Wednesday, May 29, 2013


Time is a ubiquitous presence in Alphonse Putharen’s delightful romantic entertainer Neram.  A sand clock constantly appears on the screen telling you how a young man Mathew (Nivin Pauly) is in a race against time to save himself from all kinds of disasters, battling among others a loan shark, a lousy cop and a gluttonous brother-in-law. It also represents the good and bad times in life as Mathew keeps sinking into quick sand as the difficulties start mounting.

It kicks off with the butterfly effect coming into play when a top boss’ bout of flatulence in US renders Mathew unemployed in a company in Chennai. Needing to finance his sister’s wedding, Mathew and his friend John (Wilson Joseph) turn to ‘Vatti’ Raja (Simhaa), a money lender thug. He has four months to repay the money or face the inevitable. Four months pass by and the fiscal situation goes from bad to worse, shown nicely in a series of shots that begins with him travelling in a car to eventually going by bus.

At the same time, his unemployed status prompts his girl friend Jeena’s (Nazriya Nazeem) father Johnnykutty Kalathilparambil (Lalu Alex) to call off their marriage plans. His brother-in-law (Joju George) also demands the remaining amount of his dowry money to start a new business and so when the D-day starts, all these problems come to a head – it is the last day of the loan repayment; Jeena leaves her home to be with Mathew and the cops are after him and his brother-in-law lands in Chennai to collect his money.

Romantic comedies, steeped in unemployment, were a favourite theme in Malayalam cinema in the 80s till they ran out of silly jokes and superstar movies took over. There is a reference to the best of those movies when Mathew quips that this was the place Dasan and Vijayan had landed, when headed for Dubai. But the modern era demands more irreverence and so this is essentially a Guy Ritchie meets Sathyan Anthikkad set in Chennai, with the new age sensibilities that have made Tamil cinema so popular and topical in the last decade. And yes, there is a nod to Taranatino, the poster boy of unconventional cinema as the opening credits says - I steal from every movie ever made.

Mathew and Jeena form a cute couple and their strand of romance forms a very small portion but is enjoyable. They are at school together but Cupid strikes much later - as Mathew says cherupathil bhangi illatha pembalar valithu aavumbol udakkatha bhangi aayirikim. Jeena is courageous and independent enough to take her own decisions unlike Mathew who is the laid-back guy, with no plan in tow. When she’s about to leave her house, he asks her to think again because it is the most critical decision in her life and she should not regret it but all she that says that she will wait for him near the bus stand.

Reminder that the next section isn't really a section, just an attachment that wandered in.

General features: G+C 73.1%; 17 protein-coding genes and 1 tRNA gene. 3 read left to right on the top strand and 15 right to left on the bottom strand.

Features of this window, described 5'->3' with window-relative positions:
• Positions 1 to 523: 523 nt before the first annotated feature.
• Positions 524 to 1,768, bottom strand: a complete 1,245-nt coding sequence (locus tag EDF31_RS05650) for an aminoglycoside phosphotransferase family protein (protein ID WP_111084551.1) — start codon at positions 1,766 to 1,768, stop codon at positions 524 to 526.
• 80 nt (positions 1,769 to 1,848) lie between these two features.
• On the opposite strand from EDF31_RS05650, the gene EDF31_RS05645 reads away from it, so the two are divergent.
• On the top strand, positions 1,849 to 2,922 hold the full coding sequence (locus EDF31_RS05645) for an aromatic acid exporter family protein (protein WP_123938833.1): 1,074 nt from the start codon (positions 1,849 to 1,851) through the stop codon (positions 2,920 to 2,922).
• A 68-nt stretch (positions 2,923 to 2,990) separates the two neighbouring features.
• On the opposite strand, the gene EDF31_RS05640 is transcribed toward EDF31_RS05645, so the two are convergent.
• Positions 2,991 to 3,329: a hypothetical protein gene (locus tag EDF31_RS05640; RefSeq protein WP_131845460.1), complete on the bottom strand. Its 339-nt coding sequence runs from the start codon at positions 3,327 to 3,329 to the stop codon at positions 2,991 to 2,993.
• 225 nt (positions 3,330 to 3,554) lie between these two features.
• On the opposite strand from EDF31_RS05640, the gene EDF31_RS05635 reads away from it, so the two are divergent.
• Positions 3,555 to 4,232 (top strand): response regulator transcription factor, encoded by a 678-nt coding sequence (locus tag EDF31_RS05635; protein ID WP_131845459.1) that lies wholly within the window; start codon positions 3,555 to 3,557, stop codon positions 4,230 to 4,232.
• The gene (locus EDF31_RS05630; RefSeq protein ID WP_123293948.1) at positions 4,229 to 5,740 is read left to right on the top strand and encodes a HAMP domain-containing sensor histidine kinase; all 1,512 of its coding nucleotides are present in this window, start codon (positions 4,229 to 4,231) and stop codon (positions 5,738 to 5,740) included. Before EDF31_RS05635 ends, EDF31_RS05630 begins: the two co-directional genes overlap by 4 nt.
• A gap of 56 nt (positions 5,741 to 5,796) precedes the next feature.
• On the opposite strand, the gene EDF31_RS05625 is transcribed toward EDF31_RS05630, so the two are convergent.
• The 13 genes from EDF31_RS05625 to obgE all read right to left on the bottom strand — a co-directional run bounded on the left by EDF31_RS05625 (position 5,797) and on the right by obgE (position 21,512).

The film tagline states - yathoru pratyekathayum illatha malayalathile aadya chitram. This must be a statement of anticipatory bail from the director but you’d have to admit that for Malayalam, it is an unusual structure and serves as a perfect time-pass. You have a pretty couple, a bright supporting cast, peppy-music, great camera work, lots of humorous scenes and dialogues and a fluid thriller with irreverent jokes – can’t ask for more from a movie that wants to entertain. Nevertheless, there are passages when you expect to be funny but nothing happens and you wonder if you missed out on something.

It is a short movie but even then it is a little stretched and after some time, the repeated slow-motion sequences start to get annoying. Repetition of scenes through multiple viewpoints also looks to be a duplication of efforts that don’t add any value. Past sequences through flashbacks are repeated far too often in slow motion and so the impact is not as expected. I left the theatre thinking that it could have been so much funnier than it eventually turned out to be.

In keeping with the trend of new age multi-linear narrations that have caught the fancy of film makers in the South, Neram pieces across scenes sporadically even though there is one major story that goes on. The supporting cast has a more arresting presence in the movie and it helps that there a lot of newcomers who build a good team. It is inevitable that such movies have a lot of side characters who have a larger say in the scheme of things than the main players. Unusual names or nick-names often mask the real ones and so we have a Vatti Raja, Ukken Tintu, Lighthouse (because he’s tall?), Kaalan, Ray Ban etc here.